Module 9. Dimensional analysis
Lesson 26
BUCKINGHAM’S THEOREM APPLICATION TO FLUID FLOW PHENOMENA
26.1 Dimensions
In the SI system there are seven fundamental units: kilogram, meter, candela, second, ampere, kelvin, and mole. These are also known as fundamental quantities. In fluid mechanics mostly kg, m, s and K is used. Quantities like force, pressure, energy, acceleration etc are expressed in combination of fundamental quantities and are therefore called derived quantities. Few of them are mentioned in Table 26.1.
Table
26.1 Quantities, dimensions, and units
Quantity |
Dimensions (M LT) |
Preferred units (SI) |
Length (L) |
L |
m |
Time (T) |
T |
s |
Mass (M) |
M |
kg |
Area (A) |
L^{2} |
m^{2} |
Volume (Vol) |
L^{3} |
m^{3} |
Velocity (V) |
LT^{-1} |
m/s |
Acceleration (a) |
LT^{-2} |
m/s^{2} |
Discharge (Q) |
L^{3} T^{-1} |
m^{3}/s |
Force (F) |
MLT^{-2} |
N |
Pressure (p) |
ML^{-1}T^{‑2} |
Pa |
Shear stress (τ) |
ML^{-1}T^{‑2} |
N/m^{2} |
Density (ρ) |
ML^{-3} |
kg/m^{3} |
Specific weight (ω) |
ML^{-2}T^{-2} |
N/m^{3} |
Energy/Work/Heat (E) |
ML^{2}T^{-2} |
J |
Power (P) |
ML^{2}T^{-3} |
W |
Dynamic viscosity (μ) |
ML^{-1}T^{1} |
N s/m^{2} or Pa.s |
Kinematic viscosity (υ) |
L^{2} T^{-1} |
m^{2}/s |
26.2 Dimensional Analysis
The principal use of dimensional analysis is to deduce from a study of the dimensions of the variables in any physical system certain limitations on the form of any possible relationship between those variables. The method is of great generality and mathematical simplicity. Dimensional Analysis is a process of arranging various factors is arranged in a manner that it forms dimensionless number.
26.3 Dimensional Homogeneity
An equation will be dimensionally homogeneous if the dimensions of various terms on the two sides of the equation are identical. A dimensionally homogeneous equation is independent of the fundamental units of measurement and is applicable to all systems of units For e.g. taking the following equation:
Dimension
of
L.H.S
[T]
The dimension of L.H.S is same as that of R.H.S. = [T]. Thus the equation may be said to be dimensionally homogeneous.
Other examples of dimensional homogeneity:
·
· Q=VA
·
26.4 Application of Dimensional Analysis
· The first step to dimensional analysis is to determine the dimensional homogeneity of any equation.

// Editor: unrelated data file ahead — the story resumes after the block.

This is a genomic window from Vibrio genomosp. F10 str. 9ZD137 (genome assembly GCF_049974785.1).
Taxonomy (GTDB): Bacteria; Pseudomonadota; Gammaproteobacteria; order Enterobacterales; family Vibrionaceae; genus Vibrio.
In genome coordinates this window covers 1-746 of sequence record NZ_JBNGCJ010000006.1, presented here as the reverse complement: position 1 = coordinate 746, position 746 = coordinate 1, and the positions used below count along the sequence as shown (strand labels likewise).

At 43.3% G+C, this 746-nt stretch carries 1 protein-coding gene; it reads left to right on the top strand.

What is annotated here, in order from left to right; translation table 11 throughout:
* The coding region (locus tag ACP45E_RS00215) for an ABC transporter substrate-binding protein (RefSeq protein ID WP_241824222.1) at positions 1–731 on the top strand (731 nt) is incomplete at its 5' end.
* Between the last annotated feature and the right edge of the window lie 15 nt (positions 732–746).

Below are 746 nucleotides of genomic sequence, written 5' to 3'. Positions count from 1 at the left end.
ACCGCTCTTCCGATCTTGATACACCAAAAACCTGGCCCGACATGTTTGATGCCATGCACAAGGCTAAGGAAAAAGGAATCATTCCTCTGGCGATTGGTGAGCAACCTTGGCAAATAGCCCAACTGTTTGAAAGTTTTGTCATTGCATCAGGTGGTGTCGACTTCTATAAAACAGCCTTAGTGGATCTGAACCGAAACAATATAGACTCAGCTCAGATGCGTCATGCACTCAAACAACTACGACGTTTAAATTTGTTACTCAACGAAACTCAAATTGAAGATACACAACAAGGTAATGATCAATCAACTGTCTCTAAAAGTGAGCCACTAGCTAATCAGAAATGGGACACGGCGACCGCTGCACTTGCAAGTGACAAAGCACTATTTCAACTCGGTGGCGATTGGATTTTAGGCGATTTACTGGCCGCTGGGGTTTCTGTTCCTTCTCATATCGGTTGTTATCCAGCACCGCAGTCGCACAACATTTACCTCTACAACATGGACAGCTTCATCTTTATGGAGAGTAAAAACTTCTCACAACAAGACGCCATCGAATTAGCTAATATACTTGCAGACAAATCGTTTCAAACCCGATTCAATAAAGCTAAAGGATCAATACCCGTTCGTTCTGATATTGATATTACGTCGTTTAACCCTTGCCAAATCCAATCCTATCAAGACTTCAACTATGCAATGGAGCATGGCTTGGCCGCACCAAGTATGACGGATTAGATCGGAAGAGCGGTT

· Analysis helps to determine the dimensions and thus the units of any quantity.
· Units can be easily transformed from one system to another.
· To establish relationship between number of variables.
· To reduce equations by arranging variables in dimensionless forms.
26.5 Steps for Dimensional Analysis
The application of dimensional analysis to mathematically represent engineering problems consists of several steps. These are:
(1) formulate a differential equations and/or algebraic expressions which adequately describe the problem, together with the required boundary conditions;
(2) select the appropriate dimensionless variables tor all independent and dependent variables involved, using arbitrary terms or boundary values for the denominator in each case;
(3) substitute the new dimensionless variables into each differential equation and boundary condition to normalize them;
(4) group into functional form all dimensionless variables and those parameters generated;
(5) reduce the functionality to the minimum possible number of independent groups; and
(6) drop any groups in which the arbitrary terms can not be divided out using other groups of the functionality.
26.6 Rayleigh’s Method for Dimensional Analysis
Rayleigh’s method for dimensional analysis involves following steps:
· Independent variables are identified which will express the functional relationship most closely. A maximum of three to four variables must be selected.
· If the dependent variable X is some function of the independent variables x_{1}, x_{2}, x_{3}….,the equation can be given as:
Above equation may be written as:
Here C is a dimensionless coefficient to be determined through experiments
Values of a, b, c etc are determined by comparing the powers on both sides.
26.7 Buckingham’s π- method
It states that if there are ‘n’ variables in a dimensionally homogeneous equation and if these variables contain ‘m’ fundamental (primary) dimensions then the variables can be grouped into (n-m) dimensionless terms. These dimensionless terms are called terms.
We use M L T fundamental quantities in fluid mechanics.
Mathematically if x_{1 }depends on other variables x_{2}, x_{3}, x_{4...}x_{n} the equation can be given as
x_{1} = f ( x_{2}, x_{3}, x_{4} ……………, x_{n})
f(x_{1}, x_{2}, x_{3, }x_{4} ……………, x_{n}) = 0 .........(i)
Where x are dimensional physical quantities such as velocity, density, pressure, area, diameter etc. Then the phenomenon given in equation (i) can be described by (n-m) dimensionless ‘π’ terms.
f (π_{1}, π_{2},…………………. π_{ n-m})
where ‘m’ represents the fundamental dimensions such as mass, length and time.
26.8 Numerical
Q 1. The resistance R experienced by a partially submerged body depends upon the velocity V, length of the body l, viscosity of the fluid µ, density of the fluid ρ and gravitational acceleration g. Obtain a dimensionless express for R.
Solution:
Mathematically following relation can be given:
Number of variable n = 6
Number of fundamental variable m = 3
Therefore, number of π-terms = n-m = 6-3 = 3 π-terms
Choosing length l, velocity V, and density ρ as the 3 repeating variables.
Analysis of π-terms.
a.
Equating powers of M, L and T on both sides
b.
Equating powers of M, L and T on both sides
c.
Equating powers of M, L and T on both sides
The functional relationship can be given as:
Since reciprocal of π-term and its square root is non-dimensional.
It is
evident that resistance R is a function of Reynolds number () and Froude’s number ().